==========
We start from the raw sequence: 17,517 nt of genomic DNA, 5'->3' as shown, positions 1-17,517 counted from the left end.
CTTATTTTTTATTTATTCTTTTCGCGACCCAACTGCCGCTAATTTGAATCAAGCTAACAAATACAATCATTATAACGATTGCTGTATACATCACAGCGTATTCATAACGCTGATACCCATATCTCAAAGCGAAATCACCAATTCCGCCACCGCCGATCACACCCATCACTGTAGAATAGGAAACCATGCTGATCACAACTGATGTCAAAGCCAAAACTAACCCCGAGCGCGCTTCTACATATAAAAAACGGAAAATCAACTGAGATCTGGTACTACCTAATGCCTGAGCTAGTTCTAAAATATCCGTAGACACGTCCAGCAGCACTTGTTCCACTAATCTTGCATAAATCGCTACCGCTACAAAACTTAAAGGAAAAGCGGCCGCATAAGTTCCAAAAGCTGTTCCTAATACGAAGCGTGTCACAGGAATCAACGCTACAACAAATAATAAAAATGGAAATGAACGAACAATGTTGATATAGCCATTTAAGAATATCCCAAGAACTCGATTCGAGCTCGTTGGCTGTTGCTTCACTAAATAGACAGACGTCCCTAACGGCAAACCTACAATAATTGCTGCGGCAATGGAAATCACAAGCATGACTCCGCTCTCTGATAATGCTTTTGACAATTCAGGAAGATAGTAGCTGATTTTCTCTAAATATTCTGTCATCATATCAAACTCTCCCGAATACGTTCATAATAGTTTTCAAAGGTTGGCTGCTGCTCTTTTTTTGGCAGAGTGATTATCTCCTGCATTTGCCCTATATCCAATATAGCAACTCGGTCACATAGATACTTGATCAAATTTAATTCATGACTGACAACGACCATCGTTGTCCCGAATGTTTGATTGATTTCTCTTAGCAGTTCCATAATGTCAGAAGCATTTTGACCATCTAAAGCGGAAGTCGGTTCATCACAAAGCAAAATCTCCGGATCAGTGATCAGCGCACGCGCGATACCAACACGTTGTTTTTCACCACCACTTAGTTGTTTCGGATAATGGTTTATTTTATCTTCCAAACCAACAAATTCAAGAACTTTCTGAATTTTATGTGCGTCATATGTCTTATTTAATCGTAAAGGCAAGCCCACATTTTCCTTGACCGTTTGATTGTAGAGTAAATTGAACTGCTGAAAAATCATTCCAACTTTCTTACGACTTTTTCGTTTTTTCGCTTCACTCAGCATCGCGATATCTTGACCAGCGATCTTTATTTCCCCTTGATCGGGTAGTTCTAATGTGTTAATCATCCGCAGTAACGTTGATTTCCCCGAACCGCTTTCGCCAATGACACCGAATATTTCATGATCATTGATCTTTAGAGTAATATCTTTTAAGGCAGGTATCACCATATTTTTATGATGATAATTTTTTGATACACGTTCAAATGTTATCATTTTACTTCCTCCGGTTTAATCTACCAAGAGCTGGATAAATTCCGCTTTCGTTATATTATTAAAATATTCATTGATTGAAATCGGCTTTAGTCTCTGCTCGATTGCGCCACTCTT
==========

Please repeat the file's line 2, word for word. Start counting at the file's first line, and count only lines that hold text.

CTTATTTTTTATTTATTCTTTTCGCGACCCAACTGCCGCTAATTTGAATCAAGCTAACAAATACAATCATTATAACGATTGCTGTATACATCACAGCGTATTCATAACGCTGATACCCATATCTCAAAGCGAAATCACCAATTCCGCCACCGCCGATCACACCCATCACTGTAGAATAGGAAACCATGCTGATCACAACTGATGTCAAAGCCAAAACTAACCCCGAGCGCGCTTCTACATATAAAAAACGGAAAATCAACTGAGATCTGGTACTACCTAATGCCTGAGCTAGTTCTAAAATATCCGTAGACACGTCCAGCAGCACTTGTTCCACTAATCTTGCATAAATCGCTACCGCTACAAAACTTAAAGGAAAAGCGGCCGCATAAGTTCCAAAAGCTGTTCCTAATACGAAGCGTGTCACAGGAATCAACGCTACAACAAATAATAAAAATGGAAATGAACGAACAATGTTGATATAGCCATTTAAGAATATCCCAAGAACTCGATTCGAGCTCGTTGGCTGTTGCTTCACTAAATAGACAGACGTCCCTAACGGCAAACCTACAATAATTGCTGCGGCAATGGAAATCACAAGCATGACTCCGCTCTCTGATAATGCTTTTGACAATTCAGGAAGATAGTAGCTGATTTTCTCTAAATATTCTGTCATCATATCAAACTCTCCCGAATACGTTCATAATAGTTTTCAAAGGTTGGCTGCTGCTCTTTTTTTGGCAGAGTGATTATCTCCTGCATTTGCCCTATATCCAATATAGCAACTCGGTCACATAGATACTTGATCAAATTTAATTCATGACTGACAACGACCATCGTTGTCCCGAATGTTTGATTGATTTCTCTTAGCAGTTCCATAATGTCAGAAGCATTTTGACCATCTAAAGCGGAAGTCGGTTCATCACAAAGCAAAATCTCCGGATCAGTGATCAGCGCACGCGCGATACCAACACGTTGTTTTTCACCACCACTTAGTTGTTTCGGATAATGGTTTATTTTATCTTCCAAACCAACAAATTCAAGAACTTTCTGAATTTTATGTGCGTCATATGTCTTATTTAATCGTAAAGGCAAGCCCACATTTTCCTTGACCGTTTGATTGTAGAGTAAATTGAACTGCTGAAAAATCATTCCAACTTTCTTACGACTTTTTCGTTTTTTCGCTTCACTCAGCATCGCGATATCTTGACCAGCGATCTTTATTTCCCCTTGATCGGGTAGTTCTAATGTGTTAATCATCCGCAGTAACGTTGATTTCCCCGAACCGCTTTCGCCAATGACACCGAATATTTCATGATCATTGATCTTTAGAGTAATATCTTTTAAGGCAGGTATCACCATATTTTTATGATGATAATTTTTTGATACACGTTCAAATGTTATCATTTTACTTCCTCCGGTTTAATCTACCAAGAGCTGGATAAATTCCGCTTTCGTTATATTATTAAAATATTCATTGATTGAAATCGGCTTTAGTCTCTGCTCGATTGCGCCACTCTT